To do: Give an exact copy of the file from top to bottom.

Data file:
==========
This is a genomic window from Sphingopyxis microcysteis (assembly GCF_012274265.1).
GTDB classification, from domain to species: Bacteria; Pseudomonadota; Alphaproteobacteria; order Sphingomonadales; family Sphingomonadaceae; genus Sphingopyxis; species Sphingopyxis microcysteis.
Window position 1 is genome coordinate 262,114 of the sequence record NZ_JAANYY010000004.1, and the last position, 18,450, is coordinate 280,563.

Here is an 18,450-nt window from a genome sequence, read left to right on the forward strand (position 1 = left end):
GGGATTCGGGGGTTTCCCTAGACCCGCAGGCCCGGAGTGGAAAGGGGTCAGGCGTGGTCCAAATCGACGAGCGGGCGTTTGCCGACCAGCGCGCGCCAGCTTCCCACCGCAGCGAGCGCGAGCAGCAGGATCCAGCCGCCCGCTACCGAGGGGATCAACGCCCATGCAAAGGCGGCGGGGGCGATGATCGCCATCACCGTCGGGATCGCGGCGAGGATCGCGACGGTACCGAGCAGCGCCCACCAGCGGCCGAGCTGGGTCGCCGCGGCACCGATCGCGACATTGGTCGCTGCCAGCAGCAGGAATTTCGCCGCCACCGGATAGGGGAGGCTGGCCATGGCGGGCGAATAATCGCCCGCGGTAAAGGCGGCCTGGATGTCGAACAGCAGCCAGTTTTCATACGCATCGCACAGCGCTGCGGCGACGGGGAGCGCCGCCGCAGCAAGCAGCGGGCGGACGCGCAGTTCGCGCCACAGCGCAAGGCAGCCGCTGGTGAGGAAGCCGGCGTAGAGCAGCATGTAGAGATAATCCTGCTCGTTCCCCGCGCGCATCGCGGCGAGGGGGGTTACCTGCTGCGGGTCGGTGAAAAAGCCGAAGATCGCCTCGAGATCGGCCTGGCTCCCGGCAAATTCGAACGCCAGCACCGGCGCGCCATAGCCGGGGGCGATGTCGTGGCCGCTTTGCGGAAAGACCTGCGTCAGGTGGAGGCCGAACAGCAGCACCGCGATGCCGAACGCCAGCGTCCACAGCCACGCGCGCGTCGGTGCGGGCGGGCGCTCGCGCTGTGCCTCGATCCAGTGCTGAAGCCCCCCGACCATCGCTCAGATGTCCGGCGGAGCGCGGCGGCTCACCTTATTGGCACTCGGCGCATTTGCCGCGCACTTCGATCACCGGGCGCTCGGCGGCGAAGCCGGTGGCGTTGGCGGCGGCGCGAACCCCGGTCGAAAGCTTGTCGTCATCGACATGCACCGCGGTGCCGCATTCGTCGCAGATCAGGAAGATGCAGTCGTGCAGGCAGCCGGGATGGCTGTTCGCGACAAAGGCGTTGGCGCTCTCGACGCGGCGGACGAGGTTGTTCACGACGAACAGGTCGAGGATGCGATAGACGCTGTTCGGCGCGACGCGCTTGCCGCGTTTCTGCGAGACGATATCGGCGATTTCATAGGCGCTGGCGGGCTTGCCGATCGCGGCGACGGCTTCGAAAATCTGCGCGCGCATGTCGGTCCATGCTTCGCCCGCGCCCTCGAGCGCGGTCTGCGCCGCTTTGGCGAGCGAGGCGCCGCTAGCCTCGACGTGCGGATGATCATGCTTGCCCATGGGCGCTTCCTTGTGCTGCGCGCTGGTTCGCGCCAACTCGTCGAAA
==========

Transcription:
This is a genomic window from Sphingopyxis microcysteis (assembly GCF_012274265.1).
GTDB classification, from domain to species: Bacteria; Pseudomonadota; Alphaproteobacteria; order Sphingomonadales; family Sphingomonadaceae; genus Sphingopyxis; species Sphingopyxis microcysteis.
Window position 1 is genome coordinate 262,114 of the sequence record NZ_JAANYY010000004.1, and the last position, 18,450, is coordinate 280,563.

Here is an 18,450-nt window from a genome sequence, read left to right on the forward strand (position 1 = left end):
GGGATTCGGGGGTTTCCCTAGACCCGCAGGCCCGGAGTGGAAAGGGGTCAGGCGTGGTCCAAATCGACGAGCGGGCGTTTGCCGACCAGCGCGCGCCAGCTTCCCACCGCAGCGAGCGCGAGCAGCAGGATCCAGCCGCCCGCTACCGAGGGGATCAACGCCCATGCAAAGGCGGCGGGGGCGATGATCGCCATCACCGTCGGGATCGCGGCGAGGATCGCGACGGTACCGAGCAGCGCCCACCAGCGGCCGAGCTGGGTCGCCGCGGCACCGATCGCGACATTGGTCGCTGCCAGCAGCAGGAATTTCGCCGCCACCGGATAGGGGAGGCTGGCCATGGCGGGCGAATAATCGCCCGCGGTAAAGGCGGCCTGGATGTCGAACAGCAGCCAGTTTTCATACGCATCGCACAGCGCTGCGGCGACGGGGAGCGCCGCCGCAGCAAGCAGCGGGCGGACGCGCAGTTCGCGCCACAGCGCAAGGCAGCCGCTGGTGAGGAAGCCGGCGTAGAGCAGCATGTAGAGATAATCCTGCTCGTTCCCCGCGCGCATCGCGGCGAGGGGGGTTACCTGCTGCGGGTCGGTGAAAAAGCCGAAGATCGCCTCGAGATCGGCCTGGCTCCCGGCAAATTCGAACGCCAGCACCGGCGCGCCATAGCCGGGGGCGATGTCGTGGCCGCTTTGCGGAAAGACCTGCGTCAGGTGGAGGCCGAACAGCAGCACCGCGATGCCGAACGCCAGCGTCCACAGCCACGCGCGCGTCGGTGCGGGCGGGCGCTCGCGCTGTGCCTCGATCCAGTGCTGAAGCCCCCCGACCATCGCTCAGATGTCCGGCGGAGCGCGGCGGCTCACCTTATTGGCACTCGGCGCATTTGCCGCGCACTTCGATCACCGGGCGCTCGGCGGCGAAGCCGGTGGCGTTGGCGGCGGCGCGAACCCCGGTCGAAAGCTTGTCGTCATCGACATGCACCGCGGTGCCGCATTCGTCGCAGATCAGGAAGATGCAGTCGTGCAGGCAGCCGGGATGGCTGTTCGCGACAAAGGCGTTGGCGCTCTCGACGCGGCGGACGAGGTTGTTCACGACGAACAGGTCGAGGATGCGATAGACGCTGTTCGGCGCGACGCGCTTGCCGCGTTTCTGCGAGACGATATCGGCGATTTCATAGGCGCTGGCGGGCTTGCCGATCGCGGCGACGGCTTCGAAAATCTGCGCGCGCATGTCGGTCCATGCTTCGCCCGCGCCCTCGAGCGCGGTCTGCGCCGCTTTGGCGAGCGAGGCGCCGCTAGCCTCGACGTGCGGATGATCATGCTTGCCCATGGGCGCTTCCTTGTGCTGCGCGCTGGTTCGCGCCAACTCGTCGAAA